The intraprediction architecture and implementation was divided in three parts, as can be seen at Figure 5: NSB (Neighboring Samples Buffer); SED (Syntactic Elements Decoder); and PSP (Predict Samples Processor). The first part, NSB, stores the neighboring samples that will be used to predict the subsequent macroblocks. The second part, SED, decodes the syntactic elements supplied for the control of the predictor. The third part, PSP, uses the information provided by other parts and processes the predicted samples. This architecture produces four predicted samples each cycle in a fixed order. PSP has a 4 cycles of latency to process 4 samples. See (Staehler, 2006) for a complete description of the intraframe prediction architecture.
Figure 5 Intraprediction Module Overview
5.2 Deblocking Filter
The deblocking filtering process consists of modifying pixels at the four block edges by an adaptive filtering process. The filtering process is performed by one of the five different standardized filters, selected by mean of a Boundary Strength (BS) calculation. This Boundary Strength is obtained from the block type and some pixel arithmetic to verify if the existing pixel differences along the border are a natural border or an artifact. Figure 6 defines graphically some definitions employed in the Deblocking Filter. From this figure, note that a block is 4x4 pixels samples; the border is the interface between two neighbor blocks; a Line-Of-Pixel is four samples (luma or croma pixel components) from the same block orthogonal to the border; the Current Block (Q) is the block being processed, while the Previews Block (P) is the block already processed (left or top neighbor). The filter operation can modify pixels in both the Previews and the Current blocks. The filters employed in the Deblocking Filter are one-dimensional. The two dimensional behavior is obtained by applying the filter on both vertical and horizontal edges of all 4x4 luma or chroma blocks.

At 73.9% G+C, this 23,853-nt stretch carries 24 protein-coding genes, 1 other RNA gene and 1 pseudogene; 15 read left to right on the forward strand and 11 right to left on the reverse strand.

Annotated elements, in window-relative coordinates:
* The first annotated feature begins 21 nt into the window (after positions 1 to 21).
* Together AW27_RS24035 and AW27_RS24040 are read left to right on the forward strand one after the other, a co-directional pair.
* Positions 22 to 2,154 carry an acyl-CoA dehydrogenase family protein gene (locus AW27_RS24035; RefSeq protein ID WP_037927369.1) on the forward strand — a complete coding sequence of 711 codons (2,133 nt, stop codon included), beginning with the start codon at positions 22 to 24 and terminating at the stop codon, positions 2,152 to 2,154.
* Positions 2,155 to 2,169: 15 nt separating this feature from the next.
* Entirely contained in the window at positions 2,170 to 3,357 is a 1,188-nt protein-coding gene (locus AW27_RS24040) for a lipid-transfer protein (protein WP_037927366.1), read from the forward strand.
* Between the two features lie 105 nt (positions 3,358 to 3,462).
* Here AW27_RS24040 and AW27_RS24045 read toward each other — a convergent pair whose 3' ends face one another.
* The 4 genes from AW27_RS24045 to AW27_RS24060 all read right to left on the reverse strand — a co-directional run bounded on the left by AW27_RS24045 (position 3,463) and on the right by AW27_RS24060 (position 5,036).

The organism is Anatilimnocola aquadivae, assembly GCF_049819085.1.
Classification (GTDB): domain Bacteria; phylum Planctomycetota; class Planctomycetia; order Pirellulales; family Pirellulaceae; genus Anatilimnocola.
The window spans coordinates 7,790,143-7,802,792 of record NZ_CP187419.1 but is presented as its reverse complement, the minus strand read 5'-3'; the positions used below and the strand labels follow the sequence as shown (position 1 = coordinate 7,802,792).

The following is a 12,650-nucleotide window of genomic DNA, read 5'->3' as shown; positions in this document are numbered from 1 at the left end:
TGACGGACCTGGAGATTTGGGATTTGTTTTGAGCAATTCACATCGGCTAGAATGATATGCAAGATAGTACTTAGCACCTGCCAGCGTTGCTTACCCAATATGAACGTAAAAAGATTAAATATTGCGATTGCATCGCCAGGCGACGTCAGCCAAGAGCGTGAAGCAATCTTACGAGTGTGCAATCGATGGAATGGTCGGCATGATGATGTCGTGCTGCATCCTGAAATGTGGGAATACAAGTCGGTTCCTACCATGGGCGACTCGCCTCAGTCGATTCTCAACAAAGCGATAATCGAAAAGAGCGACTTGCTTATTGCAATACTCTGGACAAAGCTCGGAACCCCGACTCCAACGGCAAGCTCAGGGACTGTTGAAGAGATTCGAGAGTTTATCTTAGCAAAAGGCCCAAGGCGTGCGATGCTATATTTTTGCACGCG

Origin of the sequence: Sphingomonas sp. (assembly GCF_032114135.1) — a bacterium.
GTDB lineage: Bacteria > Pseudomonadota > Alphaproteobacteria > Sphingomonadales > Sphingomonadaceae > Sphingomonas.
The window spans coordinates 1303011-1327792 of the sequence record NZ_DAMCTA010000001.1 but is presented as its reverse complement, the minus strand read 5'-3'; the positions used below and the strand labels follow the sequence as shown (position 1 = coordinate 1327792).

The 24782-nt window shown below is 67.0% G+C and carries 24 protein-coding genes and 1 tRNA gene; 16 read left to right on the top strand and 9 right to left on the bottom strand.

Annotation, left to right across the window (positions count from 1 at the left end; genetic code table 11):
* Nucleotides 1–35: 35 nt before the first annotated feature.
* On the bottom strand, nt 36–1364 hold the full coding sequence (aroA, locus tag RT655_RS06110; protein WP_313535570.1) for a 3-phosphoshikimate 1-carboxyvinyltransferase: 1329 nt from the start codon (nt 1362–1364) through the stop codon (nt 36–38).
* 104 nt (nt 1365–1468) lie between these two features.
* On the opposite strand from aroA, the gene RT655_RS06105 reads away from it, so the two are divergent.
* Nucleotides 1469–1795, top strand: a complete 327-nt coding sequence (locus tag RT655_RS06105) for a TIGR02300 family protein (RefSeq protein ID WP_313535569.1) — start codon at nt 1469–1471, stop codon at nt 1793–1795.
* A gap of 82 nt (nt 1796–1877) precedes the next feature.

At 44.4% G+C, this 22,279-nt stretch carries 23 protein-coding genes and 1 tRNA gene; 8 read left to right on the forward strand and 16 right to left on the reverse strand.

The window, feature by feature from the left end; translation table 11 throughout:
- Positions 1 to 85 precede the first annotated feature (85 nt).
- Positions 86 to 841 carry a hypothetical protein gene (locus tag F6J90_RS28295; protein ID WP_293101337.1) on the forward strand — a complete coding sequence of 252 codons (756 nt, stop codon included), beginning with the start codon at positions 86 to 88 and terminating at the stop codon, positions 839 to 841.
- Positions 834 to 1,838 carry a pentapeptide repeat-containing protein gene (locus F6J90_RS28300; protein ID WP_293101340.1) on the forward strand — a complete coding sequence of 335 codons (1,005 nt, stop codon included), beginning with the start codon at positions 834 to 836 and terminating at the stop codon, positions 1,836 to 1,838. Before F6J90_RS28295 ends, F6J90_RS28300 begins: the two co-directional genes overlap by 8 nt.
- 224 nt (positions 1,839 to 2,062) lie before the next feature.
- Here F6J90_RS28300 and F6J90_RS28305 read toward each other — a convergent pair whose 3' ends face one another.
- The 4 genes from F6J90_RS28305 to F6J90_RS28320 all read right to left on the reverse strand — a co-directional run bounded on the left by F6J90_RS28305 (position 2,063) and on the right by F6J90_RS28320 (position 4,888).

Figure 6 Filter Structures
The Deblocking Filter input are pixel data and block context information from previews blocks of the decoder and output filtered pixel data according to the standard. Figure 7 shows the block diagram of the proposed Deblocking Filter architecture.
Figure 7 Deblocking Filter Block Diagram (Agostini, 2006b)
The Edge Filter is a 16 stage pipeline containing both the decision logic and the filters. It operates for both vertical and horizontal edges of the blocks. Due to a block reordering in the Input Buffer, it is possible to connect the Q output to the P input of the edge filter. The Encapsulated filter contains the Edge Filter and the additional buffers for that feedback loop (Agostini, 2006b).
5.3 Inverse Transform and Quantization
The designed architecture for the Q-1 and T-1 blocks is generically presented in Figure 8. It is important to notice the presence of the inverse quantization block between the operations of T-1 block.
As discussed before, the main goal of this design was to reach a high throughput hardware solution in order to support HDTV. This architecture was designed using a balanced pipeline, processing one sample per clock cycle. This constant production rate does depend neither on the input data color type nor on the prediction mode used to generate the inputs. Finally, the input bit width is parameterizable to make easy the integration.
Figure 8 T-1 and Q-1 block diagram (Agostini, 2006)